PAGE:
ALVA or ALBA, DUKE OF:
By: H. G. Enelow
Fernando Alvarez de Toledo: born, 1508; died at Thomar, Portugal, 1582. A famous Spanish general who fought in the various campaigns of the Emperor Charles V. and of Philip II. After winning several decisive battles, he was sent as governor to the Netherlands in 1567 to suppress a revolt against Spanish tyranny, and became the most cruel and rigorous supporter of the Inquisition. He established, and presided over, the Council of Blood, the victims of which doubtlessincluded Jews as well as Christians. It seems to have been Alva's intention to rid the country of Jews. To the city council of Arnheim and Zütphen, for example, he wrote that in case any Jews were found in those places, they were to be arrested and held until further orders from him. The council evidently anticipated Alva's desire in the matter; for its report read that "there were no Jews among them." Furthermore, the few Jews remaining in the town of Waggeningen, Gelderland, were expelled in celebration of the birth of a Spanish infante. Alva's hostility, moreover, grew manifest in his attitude toward the books of the Jews. Both at Liège, and at Antwerp, there appeared under his auspices, in the years 1570 and 1571, copies of the Trent "Index of Prohibited Books," which had been published in 1564, and to which, in Alva's edition, were appended the most rigorous Spanish amendments. The latter interdicted "all books written in Hebrew, and those in any other language which contain Jewish ceremonies or which treat of Jewish life." Thus, the Romance translation of Josephus' "Antiquities of the Jews," was anathematized as heretical (See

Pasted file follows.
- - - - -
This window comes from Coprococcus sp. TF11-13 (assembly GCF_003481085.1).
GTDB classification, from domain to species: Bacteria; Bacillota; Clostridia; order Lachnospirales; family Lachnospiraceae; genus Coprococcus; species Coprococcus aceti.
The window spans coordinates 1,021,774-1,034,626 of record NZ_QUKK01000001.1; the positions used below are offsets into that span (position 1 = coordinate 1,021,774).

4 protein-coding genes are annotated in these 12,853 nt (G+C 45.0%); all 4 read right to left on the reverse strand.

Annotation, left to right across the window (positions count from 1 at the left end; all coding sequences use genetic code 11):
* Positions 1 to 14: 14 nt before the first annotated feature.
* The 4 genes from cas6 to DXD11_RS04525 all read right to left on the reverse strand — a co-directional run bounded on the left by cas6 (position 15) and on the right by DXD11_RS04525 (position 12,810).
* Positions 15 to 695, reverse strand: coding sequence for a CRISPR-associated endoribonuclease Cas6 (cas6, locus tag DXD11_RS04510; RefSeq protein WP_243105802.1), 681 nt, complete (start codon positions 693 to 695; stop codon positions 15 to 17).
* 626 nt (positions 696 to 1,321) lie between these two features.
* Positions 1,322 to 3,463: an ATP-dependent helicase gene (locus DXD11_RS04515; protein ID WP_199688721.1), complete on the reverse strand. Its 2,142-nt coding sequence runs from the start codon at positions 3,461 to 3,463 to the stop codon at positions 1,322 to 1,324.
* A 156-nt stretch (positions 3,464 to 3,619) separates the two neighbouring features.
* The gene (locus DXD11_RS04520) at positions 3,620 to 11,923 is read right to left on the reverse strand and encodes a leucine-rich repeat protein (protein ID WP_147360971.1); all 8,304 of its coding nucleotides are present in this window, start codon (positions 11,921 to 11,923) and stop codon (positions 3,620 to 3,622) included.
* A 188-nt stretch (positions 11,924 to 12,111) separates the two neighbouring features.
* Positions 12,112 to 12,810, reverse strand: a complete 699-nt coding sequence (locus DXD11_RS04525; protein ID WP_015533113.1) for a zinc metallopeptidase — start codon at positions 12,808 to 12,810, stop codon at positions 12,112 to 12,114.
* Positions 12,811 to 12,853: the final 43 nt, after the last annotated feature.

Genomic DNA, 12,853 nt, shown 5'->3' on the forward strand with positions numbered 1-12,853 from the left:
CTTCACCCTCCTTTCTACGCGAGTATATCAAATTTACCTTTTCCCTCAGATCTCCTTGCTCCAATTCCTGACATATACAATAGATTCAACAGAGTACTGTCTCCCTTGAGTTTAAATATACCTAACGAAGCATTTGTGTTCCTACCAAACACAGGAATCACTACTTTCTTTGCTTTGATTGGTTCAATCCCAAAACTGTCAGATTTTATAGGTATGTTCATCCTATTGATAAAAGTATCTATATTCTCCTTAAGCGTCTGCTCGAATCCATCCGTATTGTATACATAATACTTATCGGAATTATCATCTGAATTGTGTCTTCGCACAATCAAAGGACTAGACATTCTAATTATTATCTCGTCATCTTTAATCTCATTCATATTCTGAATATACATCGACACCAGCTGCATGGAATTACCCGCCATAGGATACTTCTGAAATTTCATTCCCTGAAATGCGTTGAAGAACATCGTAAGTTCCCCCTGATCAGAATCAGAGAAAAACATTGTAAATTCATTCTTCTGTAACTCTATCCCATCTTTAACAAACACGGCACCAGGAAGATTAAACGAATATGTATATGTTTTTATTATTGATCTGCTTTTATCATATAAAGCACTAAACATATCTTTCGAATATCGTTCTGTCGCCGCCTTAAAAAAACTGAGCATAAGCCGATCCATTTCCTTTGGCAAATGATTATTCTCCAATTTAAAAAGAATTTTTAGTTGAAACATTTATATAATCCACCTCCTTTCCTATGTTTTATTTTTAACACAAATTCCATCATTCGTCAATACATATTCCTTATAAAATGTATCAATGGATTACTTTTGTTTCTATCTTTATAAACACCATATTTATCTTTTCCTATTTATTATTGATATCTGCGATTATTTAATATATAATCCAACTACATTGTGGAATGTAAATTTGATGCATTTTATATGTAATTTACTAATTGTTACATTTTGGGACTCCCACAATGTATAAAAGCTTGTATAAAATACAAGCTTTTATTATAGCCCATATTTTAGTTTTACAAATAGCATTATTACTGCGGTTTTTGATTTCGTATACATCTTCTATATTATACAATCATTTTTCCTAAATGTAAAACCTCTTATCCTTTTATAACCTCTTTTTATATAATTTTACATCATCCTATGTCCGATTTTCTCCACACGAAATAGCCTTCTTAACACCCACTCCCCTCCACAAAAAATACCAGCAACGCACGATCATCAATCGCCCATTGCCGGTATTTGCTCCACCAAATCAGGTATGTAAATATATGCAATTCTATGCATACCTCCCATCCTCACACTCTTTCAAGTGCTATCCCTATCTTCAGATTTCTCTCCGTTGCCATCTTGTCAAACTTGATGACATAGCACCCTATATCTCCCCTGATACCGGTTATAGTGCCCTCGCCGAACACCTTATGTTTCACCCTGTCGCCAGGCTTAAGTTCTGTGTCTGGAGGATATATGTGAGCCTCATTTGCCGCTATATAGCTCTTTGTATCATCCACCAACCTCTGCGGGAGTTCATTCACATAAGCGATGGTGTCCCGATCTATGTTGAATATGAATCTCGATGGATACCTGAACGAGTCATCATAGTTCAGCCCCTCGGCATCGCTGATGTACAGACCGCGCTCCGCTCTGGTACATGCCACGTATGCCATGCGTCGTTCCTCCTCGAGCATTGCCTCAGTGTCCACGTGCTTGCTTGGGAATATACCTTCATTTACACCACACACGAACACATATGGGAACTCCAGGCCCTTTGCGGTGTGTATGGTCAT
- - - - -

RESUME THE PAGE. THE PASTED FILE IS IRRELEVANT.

- Grätz, Gesch. d. Juden, 3d ed., ix. 477;
- Reusch, Der Index der Verbotenen Bücher, i. 423 et seq., Bonn, 1883-85;
- Popper, The Censorship of Hebrew Books, p. 55, New York, 1899.